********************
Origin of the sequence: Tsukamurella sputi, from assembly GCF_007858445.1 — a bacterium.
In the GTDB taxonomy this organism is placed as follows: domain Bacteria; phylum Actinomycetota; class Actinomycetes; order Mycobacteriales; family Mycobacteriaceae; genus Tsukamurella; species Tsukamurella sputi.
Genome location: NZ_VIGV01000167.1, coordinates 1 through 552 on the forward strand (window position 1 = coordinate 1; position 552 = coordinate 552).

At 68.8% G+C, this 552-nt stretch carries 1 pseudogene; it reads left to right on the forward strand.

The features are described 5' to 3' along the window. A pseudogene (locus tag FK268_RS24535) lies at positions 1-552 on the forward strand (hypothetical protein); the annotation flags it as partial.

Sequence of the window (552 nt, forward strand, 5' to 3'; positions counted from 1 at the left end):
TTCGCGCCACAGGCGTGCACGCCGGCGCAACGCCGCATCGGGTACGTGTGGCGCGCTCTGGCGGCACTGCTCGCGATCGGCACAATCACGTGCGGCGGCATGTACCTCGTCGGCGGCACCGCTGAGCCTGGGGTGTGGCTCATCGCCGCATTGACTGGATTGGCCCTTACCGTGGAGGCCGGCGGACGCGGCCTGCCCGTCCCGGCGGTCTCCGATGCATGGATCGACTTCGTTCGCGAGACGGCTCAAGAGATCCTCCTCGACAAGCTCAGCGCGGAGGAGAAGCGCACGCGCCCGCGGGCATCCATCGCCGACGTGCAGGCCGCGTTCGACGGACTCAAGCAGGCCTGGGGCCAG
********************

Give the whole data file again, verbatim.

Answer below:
Origin of the sequence: Tsukamurella sputi, from assembly GCF_007858445.1 — a bacterium.
In the GTDB taxonomy this organism is placed as follows: domain Bacteria; phylum Actinomycetota; class Actinomycetes; order Mycobacteriales; family Mycobacteriaceae; genus Tsukamurella; species Tsukamurella sputi.
Genome location: NZ_VIGV01000167.1, coordinates 1 through 552 on the forward strand (window position 1 = coordinate 1; position 552 = coordinate 552).

At 68.8% G+C, this 552-nt stretch carries 1 pseudogene; it reads left to right on the forward strand.

The features are described 5' to 3' along the window. A pseudogene (locus tag FK268_RS24535) lies at positions 1-552 on the forward strand (hypothetical protein); the annotation flags it as partial.

Sequence of the window (552 nt, forward strand, 5' to 3'; positions counted from 1 at the left end):
TTCGCGCCACAGGCGTGCACGCCGGCGCAACGCCGCATCGGGTACGTGTGGCGCGCTCTGGCGGCACTGCTCGCGATCGGCACAATCACGTGCGGCGGCATGTACCTCGTCGGCGGCACCGCTGAGCCTGGGGTGTGGCTCATCGCCGCATTGACTGGATTGGCCCTTACCGTGGAGGCCGGCGGACGCGGCCTGCCCGTCCCGGCGGTCTCCGATGCATGGATCGACTTCGTTCGCGAGACGGCTCAAGAGATCCTCCTCGACAAGCTCAGCGCGGAGGAGAAGCGCACGCGCCCGCGGGCATCCATCGCCGACGTGCAGGCCGCGTTCGACGGACTCAAGCAGGCCTGGGGCCAG